Childlessness is not the only area where humans have the habit of attempting to backseat trouble shoot others’ random misfortunes though. In her thoroughly researched book “Shattered Assumptions, Towards a New Psychology of Trauma”, Ronnie Janoff-Bulman writes: “A great deal of victim blaming follows extreme, negative life events.” and, “….if the victim can be blamed for what happened, then the world is not a random, malevolent, meaningless place. Rather, it is a place in which outcomes are contingent upon who you are and what you do.”
All of that said, had I gotten to be on the parented side of fate’s fickle finger, I could very well have been that person raising the topic of adoption when not appropriate. Much though it makes me cringe to admit. Adoption practices and possibilities have changed drastically over the last fifty years, in many ways not talked or written about.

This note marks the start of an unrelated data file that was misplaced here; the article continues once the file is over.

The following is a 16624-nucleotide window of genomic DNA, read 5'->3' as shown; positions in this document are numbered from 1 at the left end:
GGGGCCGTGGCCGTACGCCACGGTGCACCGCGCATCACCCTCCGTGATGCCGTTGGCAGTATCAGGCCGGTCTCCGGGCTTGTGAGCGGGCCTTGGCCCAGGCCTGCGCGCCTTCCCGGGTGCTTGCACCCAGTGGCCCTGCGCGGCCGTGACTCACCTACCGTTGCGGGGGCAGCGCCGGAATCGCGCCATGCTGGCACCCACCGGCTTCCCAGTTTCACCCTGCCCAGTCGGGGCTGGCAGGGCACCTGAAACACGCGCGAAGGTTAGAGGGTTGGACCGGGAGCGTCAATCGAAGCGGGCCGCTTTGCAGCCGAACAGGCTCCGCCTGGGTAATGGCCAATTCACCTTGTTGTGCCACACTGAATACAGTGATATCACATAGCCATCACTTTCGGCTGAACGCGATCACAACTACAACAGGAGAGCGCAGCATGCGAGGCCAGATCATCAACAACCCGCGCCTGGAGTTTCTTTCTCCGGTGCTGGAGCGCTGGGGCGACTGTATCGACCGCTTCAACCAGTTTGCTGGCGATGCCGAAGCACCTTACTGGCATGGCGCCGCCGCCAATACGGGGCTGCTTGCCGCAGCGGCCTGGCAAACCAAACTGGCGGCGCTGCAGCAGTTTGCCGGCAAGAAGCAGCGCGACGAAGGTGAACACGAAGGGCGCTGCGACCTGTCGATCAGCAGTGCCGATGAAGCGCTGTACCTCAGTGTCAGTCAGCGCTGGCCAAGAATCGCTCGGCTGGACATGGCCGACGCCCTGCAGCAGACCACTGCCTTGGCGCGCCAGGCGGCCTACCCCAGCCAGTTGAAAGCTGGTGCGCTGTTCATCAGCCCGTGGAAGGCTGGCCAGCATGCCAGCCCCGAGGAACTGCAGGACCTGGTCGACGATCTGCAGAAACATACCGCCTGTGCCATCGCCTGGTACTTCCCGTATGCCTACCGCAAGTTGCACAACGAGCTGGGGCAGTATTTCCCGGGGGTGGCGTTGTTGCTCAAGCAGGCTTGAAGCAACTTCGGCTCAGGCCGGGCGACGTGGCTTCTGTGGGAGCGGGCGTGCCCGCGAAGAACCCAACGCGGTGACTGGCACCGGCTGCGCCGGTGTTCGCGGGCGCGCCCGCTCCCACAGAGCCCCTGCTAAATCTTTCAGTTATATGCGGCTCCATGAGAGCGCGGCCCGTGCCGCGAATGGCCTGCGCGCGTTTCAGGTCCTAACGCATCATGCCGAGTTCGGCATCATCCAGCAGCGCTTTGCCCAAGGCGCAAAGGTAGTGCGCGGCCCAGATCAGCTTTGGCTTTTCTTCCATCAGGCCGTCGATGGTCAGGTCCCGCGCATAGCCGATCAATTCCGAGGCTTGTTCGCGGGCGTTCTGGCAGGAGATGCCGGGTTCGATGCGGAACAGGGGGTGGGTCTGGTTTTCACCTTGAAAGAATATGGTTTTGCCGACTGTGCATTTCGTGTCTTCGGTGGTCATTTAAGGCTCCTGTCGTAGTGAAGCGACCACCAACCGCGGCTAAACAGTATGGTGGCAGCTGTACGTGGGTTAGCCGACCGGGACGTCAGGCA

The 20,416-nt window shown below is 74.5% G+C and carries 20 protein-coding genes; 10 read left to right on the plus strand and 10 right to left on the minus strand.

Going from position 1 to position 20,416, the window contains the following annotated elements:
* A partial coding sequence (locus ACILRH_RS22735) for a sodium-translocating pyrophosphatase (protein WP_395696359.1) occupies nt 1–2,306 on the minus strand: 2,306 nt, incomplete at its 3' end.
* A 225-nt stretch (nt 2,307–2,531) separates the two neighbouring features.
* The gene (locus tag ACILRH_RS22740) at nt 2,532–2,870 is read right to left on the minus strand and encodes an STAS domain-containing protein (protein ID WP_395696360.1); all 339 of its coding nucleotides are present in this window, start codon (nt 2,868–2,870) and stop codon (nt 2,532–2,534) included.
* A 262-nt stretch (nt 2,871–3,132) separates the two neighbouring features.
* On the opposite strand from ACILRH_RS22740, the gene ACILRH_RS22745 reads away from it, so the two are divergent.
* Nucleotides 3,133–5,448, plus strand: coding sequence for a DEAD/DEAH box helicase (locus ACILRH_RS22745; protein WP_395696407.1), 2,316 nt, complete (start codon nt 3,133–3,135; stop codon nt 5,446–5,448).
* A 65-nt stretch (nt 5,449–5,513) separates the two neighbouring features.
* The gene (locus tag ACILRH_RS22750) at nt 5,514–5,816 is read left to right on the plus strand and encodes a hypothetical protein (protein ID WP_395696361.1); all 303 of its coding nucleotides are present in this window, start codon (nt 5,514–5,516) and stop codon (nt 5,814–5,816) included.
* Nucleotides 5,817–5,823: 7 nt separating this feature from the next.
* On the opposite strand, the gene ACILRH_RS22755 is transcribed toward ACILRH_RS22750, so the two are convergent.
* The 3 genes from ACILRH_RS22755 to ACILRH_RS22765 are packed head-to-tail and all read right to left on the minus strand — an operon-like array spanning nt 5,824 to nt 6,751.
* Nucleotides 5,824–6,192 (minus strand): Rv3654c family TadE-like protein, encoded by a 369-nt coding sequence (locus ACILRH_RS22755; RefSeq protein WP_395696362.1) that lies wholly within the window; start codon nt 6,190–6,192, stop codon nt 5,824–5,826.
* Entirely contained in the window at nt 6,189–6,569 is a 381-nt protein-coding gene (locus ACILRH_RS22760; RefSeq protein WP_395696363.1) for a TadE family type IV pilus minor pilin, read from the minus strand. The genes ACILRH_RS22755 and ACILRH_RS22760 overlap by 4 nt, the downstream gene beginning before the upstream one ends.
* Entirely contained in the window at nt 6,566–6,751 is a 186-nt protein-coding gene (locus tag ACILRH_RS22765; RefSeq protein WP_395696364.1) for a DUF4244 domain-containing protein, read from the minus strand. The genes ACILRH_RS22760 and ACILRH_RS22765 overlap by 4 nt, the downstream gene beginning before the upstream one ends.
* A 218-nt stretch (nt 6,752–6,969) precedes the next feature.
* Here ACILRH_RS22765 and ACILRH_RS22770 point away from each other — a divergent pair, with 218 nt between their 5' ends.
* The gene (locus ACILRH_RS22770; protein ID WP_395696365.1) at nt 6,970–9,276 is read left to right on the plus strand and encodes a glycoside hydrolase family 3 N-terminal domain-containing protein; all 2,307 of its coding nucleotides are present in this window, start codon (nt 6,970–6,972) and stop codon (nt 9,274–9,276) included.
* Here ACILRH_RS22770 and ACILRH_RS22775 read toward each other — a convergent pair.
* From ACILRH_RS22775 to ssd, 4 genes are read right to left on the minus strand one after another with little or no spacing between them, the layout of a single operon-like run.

Although it seems to me an outlandish thing to bring up in response to the loss of someone’s potential children, parenthood and grandparenthood – people wouldn’t bring up adoption in response to the tragic loss of someone’s physical children – on some levels I get the misunderstanding we childless folks have thrown on us. And I can see why people might desire a clearer understanding of why people don’t adopt. After all, when done under the right circumstances, adoption can be a positive thing.
A good starting point is to ask yourself why you haven’t adopted. To some extent, those will be some of the same reasons why childless people haven’t adopted.
Also, having a numerical context can shed some perspective. Approximately 2.5% of children in the United States are adopted. Approximately 2% of parents in the United States are adoptive parents. Approximately half of these adoptive parents also have biological children, meaning that childlessness was not why they adopted.